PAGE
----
It seems we artists are blind to the barriers we’ve created and get caught up in the routine and acceptance of what we do, the language we’ve decided to stick with, regardless of its steady and long-since-reached ineffectiveness.  

The only thing we can do if we continue using such a manner will be to attempt even larger works, go beyond the Basquiats and Kiefers to our currently EVEN LARGER Bradfords and Mehretus,* and make bigger and bigger paintings until maybe we somehow regain the language, express ourselves in a manner that just might give us our message and allow our chosen medium to succeed.  Making something bigger seems a great way to convince us of [a thing’s] physical presence.  Can this also, then, be translated into a social relevance? 

10/20

*Adam Pendleton Is Rethinking the Museum – The New York Times (nytimes.com)

Since the publication of this post – several examples have been afforded me w/r/t the dilemma of contemporary art and its continued use of an obsolete language, but, the work of Adam Pendleton (cited in the above link from the New York Times dated Sept. 10, 2021 by Siddhartha Mitter) is uncannily direct in pointing out just where we artists are and where we may invariably remain. ?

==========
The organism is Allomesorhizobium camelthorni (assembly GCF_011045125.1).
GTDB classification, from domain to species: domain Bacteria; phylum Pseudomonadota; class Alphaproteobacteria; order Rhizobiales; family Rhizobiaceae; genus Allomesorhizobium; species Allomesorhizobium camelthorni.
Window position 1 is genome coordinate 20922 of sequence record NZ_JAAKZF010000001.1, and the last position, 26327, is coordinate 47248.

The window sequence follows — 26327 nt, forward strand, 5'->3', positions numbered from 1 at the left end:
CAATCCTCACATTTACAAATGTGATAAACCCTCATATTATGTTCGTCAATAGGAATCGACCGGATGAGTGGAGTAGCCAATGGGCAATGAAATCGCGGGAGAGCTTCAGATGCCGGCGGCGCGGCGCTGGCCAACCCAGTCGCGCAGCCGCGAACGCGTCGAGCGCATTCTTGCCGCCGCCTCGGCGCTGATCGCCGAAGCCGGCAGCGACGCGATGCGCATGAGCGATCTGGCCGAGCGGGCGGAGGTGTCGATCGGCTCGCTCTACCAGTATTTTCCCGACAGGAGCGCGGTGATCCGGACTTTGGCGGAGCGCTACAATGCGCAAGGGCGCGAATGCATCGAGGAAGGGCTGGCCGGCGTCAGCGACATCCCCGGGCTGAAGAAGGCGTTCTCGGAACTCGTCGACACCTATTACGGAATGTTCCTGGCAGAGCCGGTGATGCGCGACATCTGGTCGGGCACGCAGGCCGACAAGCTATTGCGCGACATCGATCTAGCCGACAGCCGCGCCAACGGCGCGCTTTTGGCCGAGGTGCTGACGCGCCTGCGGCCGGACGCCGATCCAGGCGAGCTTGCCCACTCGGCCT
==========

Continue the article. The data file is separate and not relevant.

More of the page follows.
cropped-monop-bd-edit1 

Maybe the art on the walls in galleries should be distanced and removed from the real world in terms of its delivery, discussion, and deal with large open swaths of generalized concepts like spirit, balance, harmony and nature, allowing for the connections to be made by sense and feeling rather than study and cultural relevance —- for that is how we may have come to define art anyway.

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Artists were once our sole image-makers.  Their work, (whether political cartoon, lampoon, editorial illustration, architectural design, photograph, painting, sculpture, carving on clay) assumed a role of communication via a select few.  Artists of guilds, patron-hired painters of renown and reputation, professional orators and writers, critics and draftspersons were the ones who gave to our mass audience its cultural signifiers, its innovations within disciplines, and the communication of thoughts, information, and ideas.  The circle of influence was small and exclusive; its contributors, for better or worse, employed by patronage, power and privilege.